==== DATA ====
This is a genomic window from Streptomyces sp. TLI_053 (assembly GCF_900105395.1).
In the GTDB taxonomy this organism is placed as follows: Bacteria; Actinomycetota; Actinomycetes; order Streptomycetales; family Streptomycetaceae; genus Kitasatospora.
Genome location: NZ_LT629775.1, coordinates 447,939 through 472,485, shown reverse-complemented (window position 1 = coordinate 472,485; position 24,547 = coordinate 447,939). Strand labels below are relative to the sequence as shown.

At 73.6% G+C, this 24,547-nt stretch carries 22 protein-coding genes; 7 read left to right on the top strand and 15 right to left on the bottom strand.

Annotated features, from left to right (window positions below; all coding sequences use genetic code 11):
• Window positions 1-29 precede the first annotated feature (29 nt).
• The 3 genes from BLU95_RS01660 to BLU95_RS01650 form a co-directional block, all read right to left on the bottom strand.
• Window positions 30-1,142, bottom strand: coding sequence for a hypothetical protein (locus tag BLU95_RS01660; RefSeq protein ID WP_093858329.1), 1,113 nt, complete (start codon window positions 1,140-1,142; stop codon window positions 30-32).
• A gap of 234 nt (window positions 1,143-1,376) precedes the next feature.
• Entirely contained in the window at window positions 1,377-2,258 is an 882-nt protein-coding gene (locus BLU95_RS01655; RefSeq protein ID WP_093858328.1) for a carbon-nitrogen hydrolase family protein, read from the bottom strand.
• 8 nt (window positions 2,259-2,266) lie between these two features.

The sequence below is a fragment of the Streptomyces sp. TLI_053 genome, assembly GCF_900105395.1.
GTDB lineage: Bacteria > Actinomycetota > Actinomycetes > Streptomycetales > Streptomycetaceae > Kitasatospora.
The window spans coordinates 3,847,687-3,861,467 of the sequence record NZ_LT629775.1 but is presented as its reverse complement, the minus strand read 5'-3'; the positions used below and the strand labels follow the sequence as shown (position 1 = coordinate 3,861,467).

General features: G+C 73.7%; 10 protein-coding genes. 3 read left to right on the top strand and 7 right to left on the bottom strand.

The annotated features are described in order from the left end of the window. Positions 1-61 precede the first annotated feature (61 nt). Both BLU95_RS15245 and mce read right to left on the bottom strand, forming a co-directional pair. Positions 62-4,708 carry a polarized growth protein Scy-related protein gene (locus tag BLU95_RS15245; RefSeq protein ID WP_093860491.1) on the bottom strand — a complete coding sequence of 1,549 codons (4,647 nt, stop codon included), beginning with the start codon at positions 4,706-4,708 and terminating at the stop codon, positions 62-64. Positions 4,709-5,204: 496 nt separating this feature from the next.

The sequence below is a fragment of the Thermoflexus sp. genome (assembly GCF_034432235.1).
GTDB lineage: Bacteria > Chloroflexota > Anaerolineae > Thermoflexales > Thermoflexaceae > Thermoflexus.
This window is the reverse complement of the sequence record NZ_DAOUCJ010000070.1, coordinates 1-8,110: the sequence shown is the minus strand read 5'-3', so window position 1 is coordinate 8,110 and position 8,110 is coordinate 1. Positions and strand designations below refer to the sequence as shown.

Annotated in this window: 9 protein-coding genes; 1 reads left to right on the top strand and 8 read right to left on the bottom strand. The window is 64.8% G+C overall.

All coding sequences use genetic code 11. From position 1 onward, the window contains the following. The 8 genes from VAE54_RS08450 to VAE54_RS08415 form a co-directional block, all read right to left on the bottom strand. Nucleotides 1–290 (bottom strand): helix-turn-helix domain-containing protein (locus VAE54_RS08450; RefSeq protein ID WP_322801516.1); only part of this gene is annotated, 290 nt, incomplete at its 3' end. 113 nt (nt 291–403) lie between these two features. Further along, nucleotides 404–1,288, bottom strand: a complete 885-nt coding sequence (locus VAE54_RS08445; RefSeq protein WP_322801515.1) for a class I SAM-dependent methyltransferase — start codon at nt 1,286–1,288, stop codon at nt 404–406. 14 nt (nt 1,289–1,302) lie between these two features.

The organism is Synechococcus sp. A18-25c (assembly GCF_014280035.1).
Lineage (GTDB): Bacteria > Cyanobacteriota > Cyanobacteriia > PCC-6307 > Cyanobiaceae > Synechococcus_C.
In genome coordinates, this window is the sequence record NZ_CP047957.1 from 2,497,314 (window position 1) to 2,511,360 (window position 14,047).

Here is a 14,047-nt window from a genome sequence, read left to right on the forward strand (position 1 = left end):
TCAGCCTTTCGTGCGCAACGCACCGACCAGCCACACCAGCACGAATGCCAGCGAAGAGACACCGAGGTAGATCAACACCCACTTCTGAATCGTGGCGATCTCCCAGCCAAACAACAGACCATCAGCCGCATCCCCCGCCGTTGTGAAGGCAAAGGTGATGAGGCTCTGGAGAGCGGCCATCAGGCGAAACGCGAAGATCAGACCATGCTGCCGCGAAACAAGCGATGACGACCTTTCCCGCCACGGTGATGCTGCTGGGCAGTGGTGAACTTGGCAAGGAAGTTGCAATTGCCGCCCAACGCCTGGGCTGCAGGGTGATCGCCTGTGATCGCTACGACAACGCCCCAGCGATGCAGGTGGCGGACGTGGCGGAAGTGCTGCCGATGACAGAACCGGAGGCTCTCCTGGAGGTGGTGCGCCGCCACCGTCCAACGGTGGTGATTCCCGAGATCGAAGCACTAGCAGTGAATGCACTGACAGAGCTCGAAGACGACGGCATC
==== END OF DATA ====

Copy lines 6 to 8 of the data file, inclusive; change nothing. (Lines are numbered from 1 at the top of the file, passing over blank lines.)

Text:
• Window positions 1-29 precede the first annotated feature (29 nt).
• The 3 genes from BLU95_RS01660 to BLU95_RS01650 form a co-directional block, all read right to left on the bottom strand.
• Window positions 30-1,142, bottom strand: coding sequence for a hypothetical protein (locus tag BLU95_RS01660; RefSeq protein ID WP_093858329.1), 1,113 nt, complete (start codon window positions 1,140-1,142; stop codon window positions 30-32).